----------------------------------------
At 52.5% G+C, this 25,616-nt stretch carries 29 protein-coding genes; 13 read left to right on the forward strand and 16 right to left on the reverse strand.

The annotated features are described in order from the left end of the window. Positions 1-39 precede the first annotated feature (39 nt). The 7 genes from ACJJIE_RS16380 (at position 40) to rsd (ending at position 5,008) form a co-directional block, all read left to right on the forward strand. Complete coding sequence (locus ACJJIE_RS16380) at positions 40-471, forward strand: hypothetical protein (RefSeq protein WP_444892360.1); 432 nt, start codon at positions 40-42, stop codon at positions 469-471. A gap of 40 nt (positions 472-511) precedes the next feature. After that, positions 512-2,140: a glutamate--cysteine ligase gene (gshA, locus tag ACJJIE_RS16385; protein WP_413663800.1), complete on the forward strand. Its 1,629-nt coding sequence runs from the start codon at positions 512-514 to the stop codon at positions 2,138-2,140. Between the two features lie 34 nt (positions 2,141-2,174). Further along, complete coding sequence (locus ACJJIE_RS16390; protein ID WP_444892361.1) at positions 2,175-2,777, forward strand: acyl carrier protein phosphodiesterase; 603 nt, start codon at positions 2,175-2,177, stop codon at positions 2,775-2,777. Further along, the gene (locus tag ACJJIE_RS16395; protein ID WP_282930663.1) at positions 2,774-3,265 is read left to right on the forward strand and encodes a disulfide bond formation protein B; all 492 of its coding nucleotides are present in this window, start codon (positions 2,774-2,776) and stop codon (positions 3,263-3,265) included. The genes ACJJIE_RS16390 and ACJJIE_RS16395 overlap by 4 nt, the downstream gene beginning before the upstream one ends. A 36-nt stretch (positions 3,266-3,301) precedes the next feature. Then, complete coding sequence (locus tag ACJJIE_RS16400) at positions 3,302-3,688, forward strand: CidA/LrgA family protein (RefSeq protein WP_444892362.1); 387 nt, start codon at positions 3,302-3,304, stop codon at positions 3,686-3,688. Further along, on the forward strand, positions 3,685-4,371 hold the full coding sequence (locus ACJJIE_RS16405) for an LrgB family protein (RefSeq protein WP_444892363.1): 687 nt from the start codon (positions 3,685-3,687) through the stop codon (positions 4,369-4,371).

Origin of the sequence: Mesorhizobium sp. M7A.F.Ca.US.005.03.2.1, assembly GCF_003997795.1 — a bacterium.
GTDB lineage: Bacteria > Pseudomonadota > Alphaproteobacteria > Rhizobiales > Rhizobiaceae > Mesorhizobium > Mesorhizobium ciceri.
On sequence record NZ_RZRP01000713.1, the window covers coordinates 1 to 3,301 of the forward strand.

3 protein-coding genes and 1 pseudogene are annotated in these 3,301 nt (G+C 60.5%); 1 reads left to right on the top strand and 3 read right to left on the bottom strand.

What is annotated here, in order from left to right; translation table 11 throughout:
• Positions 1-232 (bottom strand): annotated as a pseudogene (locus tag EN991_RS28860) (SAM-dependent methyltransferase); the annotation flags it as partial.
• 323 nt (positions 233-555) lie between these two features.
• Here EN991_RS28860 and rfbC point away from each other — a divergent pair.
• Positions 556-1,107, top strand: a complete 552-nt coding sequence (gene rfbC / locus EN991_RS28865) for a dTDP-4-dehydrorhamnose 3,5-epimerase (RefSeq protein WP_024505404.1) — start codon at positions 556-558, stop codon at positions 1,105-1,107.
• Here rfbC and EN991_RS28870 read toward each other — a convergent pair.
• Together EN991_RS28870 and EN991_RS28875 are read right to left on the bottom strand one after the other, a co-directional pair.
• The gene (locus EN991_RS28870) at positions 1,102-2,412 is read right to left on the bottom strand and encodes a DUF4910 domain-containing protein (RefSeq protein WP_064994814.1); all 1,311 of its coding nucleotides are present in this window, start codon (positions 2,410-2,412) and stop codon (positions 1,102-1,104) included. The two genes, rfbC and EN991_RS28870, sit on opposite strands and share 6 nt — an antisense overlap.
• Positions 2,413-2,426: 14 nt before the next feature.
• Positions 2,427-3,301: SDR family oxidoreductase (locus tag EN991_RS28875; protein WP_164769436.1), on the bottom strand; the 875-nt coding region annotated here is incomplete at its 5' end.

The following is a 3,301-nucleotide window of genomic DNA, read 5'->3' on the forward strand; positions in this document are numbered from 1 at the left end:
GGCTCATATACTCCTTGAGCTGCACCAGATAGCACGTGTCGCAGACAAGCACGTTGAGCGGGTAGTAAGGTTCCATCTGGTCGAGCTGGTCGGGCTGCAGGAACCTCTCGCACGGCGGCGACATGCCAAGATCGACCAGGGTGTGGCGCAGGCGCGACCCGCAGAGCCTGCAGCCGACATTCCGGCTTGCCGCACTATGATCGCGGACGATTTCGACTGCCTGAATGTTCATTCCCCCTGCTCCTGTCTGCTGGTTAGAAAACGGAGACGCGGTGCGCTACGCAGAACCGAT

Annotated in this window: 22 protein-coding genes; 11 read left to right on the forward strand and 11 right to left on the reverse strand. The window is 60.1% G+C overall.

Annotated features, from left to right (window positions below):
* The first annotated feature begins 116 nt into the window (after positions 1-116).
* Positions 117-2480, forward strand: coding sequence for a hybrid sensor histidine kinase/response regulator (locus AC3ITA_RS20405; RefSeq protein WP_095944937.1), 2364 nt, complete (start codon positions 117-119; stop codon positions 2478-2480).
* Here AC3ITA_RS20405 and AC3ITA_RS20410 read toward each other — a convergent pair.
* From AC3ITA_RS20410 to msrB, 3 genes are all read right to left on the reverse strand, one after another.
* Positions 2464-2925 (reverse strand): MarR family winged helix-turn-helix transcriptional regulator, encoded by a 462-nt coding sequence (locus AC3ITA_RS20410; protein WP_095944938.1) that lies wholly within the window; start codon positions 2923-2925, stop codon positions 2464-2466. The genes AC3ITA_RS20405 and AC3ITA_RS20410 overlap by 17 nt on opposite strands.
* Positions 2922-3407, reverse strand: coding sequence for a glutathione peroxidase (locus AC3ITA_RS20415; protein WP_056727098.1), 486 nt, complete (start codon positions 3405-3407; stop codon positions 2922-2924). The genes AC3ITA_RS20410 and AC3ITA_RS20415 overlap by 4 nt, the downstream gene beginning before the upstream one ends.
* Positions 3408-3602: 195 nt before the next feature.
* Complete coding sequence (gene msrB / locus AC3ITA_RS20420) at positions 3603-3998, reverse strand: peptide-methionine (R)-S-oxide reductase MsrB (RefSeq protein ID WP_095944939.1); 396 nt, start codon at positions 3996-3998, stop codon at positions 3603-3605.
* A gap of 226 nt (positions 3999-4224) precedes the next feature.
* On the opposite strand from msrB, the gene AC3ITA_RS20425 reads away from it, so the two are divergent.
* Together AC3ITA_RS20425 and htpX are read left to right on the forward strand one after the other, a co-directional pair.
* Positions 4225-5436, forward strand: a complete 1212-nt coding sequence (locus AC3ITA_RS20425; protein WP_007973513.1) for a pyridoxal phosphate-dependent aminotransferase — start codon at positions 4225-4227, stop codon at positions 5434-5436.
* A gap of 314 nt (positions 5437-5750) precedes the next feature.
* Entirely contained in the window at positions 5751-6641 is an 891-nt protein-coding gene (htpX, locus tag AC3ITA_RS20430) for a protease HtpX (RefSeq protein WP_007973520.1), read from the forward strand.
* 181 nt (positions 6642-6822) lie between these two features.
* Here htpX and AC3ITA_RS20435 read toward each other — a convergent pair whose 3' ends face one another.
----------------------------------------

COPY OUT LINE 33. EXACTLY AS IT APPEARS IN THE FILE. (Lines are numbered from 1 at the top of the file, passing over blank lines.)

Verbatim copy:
* A gap of 314 nt (positions 5437-5750) precedes the next feature.